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Good Textbook(s) for Pre-Calc/Calculus Study?

  1. Jun 29, 2012 #1
    Hi there. My title sums up the majority of my question, pretty much I'm looking for a good text book that will either help me understand the basics of calculus, or put me on a path to do so. I would prefer that the book can be bought through an online retailer and -of course- not cost an extreme amount of money. I must stress that in the case of a calculus textbook it must be for a beginner.

    Perhaps something you used at the time, or one you have found to be very useful. Thanks for any and all assistance :D

    P.S. Not sure if this thread actually belongs here. Rather new.
  2. jcsd
  3. Jun 30, 2012 #2


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    I'm partial to Larson (for both Precalculus and Calculus). When I took Calculus in high school, we used Larson, and this fall, when I teach Calculus (in a high school) for the first time, I'll be using a recent edition of Larson, going full circle.

    Be careful that there are a ton of versions of his books that can be categorized as "Precalculus books." Here are some of the titles by Larson:
    * College Algebra
    * Trigonometry
    * Algebra and Trigonometry
    * Precalculus, a Concise Course
    * Precalculus
    * Precalculus with Limits
    (And there are more, versions that stress the graphing approach. Other authors have similar series of books.) If you want the "most complete" version by Larson, get "Precalculus with Limits".

    Similarly, Larson's (and other authors') Calculus books come in different configurations:
    * Calculus
    * Calculus: Early Transcendental Functions
    * Calculus of a Single Variable
    * Calculus of a Single Variable: Early Transcendental Functions
    * Multivariable Calculus
    Again, if you want the "most complete" version by Larson, get "Calculus" or "Calculus: Early Transcendental Functions". The main difference between these two is the ordering of topics.

    Also, if you want these cheap, don't get the latest editions. I'm sure you can find earlier editions for dirt cheap.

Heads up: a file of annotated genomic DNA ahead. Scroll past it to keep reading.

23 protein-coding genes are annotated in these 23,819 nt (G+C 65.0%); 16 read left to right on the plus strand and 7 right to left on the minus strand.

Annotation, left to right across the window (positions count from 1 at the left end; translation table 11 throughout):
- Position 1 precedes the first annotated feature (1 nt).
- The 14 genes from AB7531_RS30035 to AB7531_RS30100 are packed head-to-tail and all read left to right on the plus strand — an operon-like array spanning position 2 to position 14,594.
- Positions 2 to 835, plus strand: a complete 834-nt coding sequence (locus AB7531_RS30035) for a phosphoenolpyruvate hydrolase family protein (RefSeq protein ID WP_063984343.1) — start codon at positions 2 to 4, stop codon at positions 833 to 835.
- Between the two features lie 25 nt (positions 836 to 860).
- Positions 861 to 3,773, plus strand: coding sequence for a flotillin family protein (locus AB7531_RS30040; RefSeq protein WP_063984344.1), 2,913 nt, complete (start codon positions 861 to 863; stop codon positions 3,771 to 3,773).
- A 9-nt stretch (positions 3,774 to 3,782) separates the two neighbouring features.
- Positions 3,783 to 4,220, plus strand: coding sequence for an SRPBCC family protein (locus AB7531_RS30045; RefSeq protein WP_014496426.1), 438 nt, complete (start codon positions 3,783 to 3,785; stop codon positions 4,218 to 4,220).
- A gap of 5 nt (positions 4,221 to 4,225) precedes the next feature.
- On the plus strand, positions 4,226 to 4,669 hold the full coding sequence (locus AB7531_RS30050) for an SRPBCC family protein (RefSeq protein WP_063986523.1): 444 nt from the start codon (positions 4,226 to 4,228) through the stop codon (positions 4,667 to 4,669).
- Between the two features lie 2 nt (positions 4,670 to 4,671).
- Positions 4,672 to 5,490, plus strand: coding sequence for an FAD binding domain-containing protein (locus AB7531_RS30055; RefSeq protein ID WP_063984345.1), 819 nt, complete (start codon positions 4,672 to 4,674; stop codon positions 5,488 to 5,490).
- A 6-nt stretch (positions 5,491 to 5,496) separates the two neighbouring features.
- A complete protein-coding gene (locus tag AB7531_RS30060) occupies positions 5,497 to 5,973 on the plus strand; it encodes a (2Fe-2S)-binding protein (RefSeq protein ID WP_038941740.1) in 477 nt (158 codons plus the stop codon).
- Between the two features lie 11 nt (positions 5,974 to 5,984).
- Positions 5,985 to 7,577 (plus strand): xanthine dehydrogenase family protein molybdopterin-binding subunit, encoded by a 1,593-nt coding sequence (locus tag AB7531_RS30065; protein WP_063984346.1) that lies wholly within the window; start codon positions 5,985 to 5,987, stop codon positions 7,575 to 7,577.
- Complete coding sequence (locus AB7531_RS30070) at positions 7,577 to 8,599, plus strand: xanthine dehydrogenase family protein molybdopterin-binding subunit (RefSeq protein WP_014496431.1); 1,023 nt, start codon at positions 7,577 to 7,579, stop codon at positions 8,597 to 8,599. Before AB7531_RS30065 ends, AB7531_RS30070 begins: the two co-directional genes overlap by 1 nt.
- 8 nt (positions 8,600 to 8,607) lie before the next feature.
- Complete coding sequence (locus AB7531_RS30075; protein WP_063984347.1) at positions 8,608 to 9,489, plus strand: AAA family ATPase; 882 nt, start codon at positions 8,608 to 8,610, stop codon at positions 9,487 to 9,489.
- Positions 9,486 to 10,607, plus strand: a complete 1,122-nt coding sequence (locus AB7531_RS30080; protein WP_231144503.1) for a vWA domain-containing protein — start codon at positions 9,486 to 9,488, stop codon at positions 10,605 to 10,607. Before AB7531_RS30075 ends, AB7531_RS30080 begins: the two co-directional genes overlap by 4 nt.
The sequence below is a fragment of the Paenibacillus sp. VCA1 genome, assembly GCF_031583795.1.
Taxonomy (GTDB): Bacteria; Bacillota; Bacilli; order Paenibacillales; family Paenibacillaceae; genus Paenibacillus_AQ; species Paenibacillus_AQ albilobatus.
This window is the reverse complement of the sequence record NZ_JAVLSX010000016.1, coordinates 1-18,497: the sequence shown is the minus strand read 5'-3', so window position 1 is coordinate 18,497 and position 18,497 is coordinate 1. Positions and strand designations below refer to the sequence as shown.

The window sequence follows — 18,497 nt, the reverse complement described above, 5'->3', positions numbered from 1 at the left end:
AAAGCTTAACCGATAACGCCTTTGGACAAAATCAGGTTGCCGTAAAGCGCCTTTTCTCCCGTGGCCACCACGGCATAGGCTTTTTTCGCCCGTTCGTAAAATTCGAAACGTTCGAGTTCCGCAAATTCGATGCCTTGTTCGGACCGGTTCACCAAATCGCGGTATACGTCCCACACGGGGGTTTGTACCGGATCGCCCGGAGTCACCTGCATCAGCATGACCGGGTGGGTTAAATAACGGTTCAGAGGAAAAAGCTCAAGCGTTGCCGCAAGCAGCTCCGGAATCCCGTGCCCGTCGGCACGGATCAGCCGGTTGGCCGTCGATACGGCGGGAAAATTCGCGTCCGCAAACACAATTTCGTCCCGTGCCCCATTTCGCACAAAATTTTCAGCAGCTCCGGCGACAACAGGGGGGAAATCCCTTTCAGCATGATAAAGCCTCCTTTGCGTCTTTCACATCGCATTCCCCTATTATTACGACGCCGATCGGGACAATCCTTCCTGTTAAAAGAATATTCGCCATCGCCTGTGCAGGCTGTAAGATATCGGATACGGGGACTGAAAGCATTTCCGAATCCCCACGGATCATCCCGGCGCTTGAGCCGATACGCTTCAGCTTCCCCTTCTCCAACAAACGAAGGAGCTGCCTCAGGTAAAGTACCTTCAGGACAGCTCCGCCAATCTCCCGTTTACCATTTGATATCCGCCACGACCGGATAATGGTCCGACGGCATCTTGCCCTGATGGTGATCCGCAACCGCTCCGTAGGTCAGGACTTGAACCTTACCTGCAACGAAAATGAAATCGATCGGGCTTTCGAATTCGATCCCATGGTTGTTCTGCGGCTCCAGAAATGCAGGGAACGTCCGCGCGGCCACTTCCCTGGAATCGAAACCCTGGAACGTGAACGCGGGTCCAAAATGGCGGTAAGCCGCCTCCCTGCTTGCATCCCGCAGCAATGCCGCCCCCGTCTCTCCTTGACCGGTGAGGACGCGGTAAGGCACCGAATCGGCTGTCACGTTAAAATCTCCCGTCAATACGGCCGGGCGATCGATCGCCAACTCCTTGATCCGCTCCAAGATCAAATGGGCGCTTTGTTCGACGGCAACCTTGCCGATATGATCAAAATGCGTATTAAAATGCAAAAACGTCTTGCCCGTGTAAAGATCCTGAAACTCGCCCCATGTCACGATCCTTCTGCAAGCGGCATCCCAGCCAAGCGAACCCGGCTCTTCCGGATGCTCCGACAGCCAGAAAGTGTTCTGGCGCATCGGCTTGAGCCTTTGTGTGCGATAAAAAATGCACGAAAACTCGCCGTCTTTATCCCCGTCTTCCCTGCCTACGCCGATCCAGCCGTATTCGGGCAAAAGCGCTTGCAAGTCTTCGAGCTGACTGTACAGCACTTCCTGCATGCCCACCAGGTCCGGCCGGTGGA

4. Jun 30, 2012 #3
    I'm a big fan of books by Serge Lang. The guy has written an awesome amount of books on very introductory as advanced mathematics.

    Here are some nice books to consider:
    - Basic mathematics: This covers about everything that one should know before starting calculus. It is meant as a text for more mature readers, so expect no cartoons or dumbed-down examples.

    - A first course in calculus: This book is meant as a first encounter to calculus. Advanced and hard topics such as epsilon-delta definitions are only touched upon and are not essential. All in all, it's an easier book than Spivak or Apostol and it's a better text than Stewart (but that's not a very hard thing to accomplish).

    - Calculus - Spivak: After your first encounter to calculus, it might be time to see it more rigorously. This is an excellent and beautiful book. However, many people tend to struggle with it. The exercises are quite hard, do not expect to be able to solve all of them at this point (at least not without help). If you persist and fight through the book, then you will be rewarded with an entirely new point-of-view on mathematics.

    These are the three books I recommend to you. They are not the easiest books, but the easiest route isn't always the best one.
  5. Jun 30, 2012 #4
    micro, how come Stewart is so bad? Mathematical newbies such as myself can't distinguish quality texts from bad ones. The only standard I have is how intuitively the text can clearly teach me without confusing me at all.
  6. Jul 1, 2012 #5
    If you are planning to become a mathematician or are looking for a fun, insightful read by a master of the mathematical arts:

    Elements of Algebra by Leonhard Euler

    Foundations of Differential Calculus by Leonhard Euler

    Foundations of Integral Calculus by Leonhard Euler

    Introduction to the Analysis of the Infinite by Leonhard Euler

    If otherwise:

    Generic Boring Calculus Textbook by Stewart/Apostol/Larson/Kline/.......
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